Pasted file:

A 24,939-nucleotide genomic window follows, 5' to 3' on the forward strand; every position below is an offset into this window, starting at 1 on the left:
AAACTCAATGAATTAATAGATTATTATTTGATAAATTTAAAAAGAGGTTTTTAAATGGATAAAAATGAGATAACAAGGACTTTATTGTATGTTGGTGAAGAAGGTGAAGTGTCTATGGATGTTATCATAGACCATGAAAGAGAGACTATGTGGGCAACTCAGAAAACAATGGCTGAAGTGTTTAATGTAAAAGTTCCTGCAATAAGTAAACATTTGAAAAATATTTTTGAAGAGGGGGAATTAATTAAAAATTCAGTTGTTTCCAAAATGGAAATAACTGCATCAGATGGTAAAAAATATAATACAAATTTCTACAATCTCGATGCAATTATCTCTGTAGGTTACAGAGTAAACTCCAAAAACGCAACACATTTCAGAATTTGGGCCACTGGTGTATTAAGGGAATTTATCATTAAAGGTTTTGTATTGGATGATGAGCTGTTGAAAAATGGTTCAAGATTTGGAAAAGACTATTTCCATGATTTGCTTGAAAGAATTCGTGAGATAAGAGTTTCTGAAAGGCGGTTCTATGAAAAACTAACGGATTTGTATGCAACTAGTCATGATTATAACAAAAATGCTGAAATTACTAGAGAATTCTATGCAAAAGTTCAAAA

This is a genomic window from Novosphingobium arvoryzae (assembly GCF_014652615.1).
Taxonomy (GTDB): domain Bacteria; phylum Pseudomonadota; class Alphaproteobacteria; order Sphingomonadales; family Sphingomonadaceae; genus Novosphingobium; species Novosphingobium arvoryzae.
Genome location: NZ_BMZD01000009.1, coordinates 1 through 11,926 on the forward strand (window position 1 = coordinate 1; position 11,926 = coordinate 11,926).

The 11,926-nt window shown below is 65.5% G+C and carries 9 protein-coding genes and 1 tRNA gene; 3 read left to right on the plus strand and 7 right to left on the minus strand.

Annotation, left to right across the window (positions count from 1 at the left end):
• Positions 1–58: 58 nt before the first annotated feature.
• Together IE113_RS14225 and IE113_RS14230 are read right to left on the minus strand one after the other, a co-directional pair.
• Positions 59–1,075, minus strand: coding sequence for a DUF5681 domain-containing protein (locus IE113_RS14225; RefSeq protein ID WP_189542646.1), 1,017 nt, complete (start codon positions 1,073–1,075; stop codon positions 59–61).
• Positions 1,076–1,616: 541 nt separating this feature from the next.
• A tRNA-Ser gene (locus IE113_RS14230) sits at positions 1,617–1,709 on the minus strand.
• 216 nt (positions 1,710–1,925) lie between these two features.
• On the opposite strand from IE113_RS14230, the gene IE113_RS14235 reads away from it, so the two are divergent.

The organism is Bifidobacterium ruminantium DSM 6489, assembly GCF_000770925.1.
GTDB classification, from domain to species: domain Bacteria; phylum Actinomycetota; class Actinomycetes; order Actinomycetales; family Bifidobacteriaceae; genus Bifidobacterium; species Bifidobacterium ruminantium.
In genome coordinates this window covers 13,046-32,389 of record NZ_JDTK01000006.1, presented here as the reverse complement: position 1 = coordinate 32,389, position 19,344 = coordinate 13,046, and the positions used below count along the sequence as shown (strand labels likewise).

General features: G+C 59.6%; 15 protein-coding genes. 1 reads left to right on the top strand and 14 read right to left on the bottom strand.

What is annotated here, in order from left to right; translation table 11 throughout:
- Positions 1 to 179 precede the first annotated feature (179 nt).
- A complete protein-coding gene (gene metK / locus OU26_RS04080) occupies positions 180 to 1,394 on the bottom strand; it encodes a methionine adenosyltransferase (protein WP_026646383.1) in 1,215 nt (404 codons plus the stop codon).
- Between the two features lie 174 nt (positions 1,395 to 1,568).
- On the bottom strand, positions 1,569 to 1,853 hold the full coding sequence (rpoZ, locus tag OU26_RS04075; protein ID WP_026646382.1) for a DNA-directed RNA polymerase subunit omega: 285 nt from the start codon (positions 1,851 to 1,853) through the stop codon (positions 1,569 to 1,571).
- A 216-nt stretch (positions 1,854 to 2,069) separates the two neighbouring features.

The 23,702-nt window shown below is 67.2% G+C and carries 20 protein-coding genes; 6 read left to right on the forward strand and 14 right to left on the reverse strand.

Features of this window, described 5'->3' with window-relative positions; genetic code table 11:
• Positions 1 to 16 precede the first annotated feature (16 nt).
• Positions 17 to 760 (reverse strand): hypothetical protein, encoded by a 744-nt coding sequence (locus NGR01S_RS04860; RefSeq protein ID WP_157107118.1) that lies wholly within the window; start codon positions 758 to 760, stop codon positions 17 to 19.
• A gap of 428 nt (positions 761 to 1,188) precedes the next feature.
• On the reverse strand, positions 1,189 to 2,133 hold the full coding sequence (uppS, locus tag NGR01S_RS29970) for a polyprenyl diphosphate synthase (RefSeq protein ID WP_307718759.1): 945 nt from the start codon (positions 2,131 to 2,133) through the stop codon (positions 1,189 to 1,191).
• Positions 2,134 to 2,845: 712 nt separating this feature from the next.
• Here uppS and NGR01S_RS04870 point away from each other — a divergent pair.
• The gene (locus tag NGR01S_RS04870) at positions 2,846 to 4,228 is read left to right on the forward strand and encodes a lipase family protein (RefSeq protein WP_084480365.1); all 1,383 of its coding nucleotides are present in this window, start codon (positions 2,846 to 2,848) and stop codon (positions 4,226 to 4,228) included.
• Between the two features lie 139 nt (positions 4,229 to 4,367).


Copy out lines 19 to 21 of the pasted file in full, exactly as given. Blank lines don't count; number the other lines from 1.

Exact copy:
What is annotated here, in order from left to right; translation table 11 throughout:
- Positions 1 to 179 precede the first annotated feature (179 nt).
- A complete protein-coding gene (gene metK / locus OU26_RS04080) occupies positions 180 to 1,394 on the bottom strand; it encodes a methionine adenosyltransferase (protein WP_026646383.1) in 1,215 nt (404 codons plus the stop codon).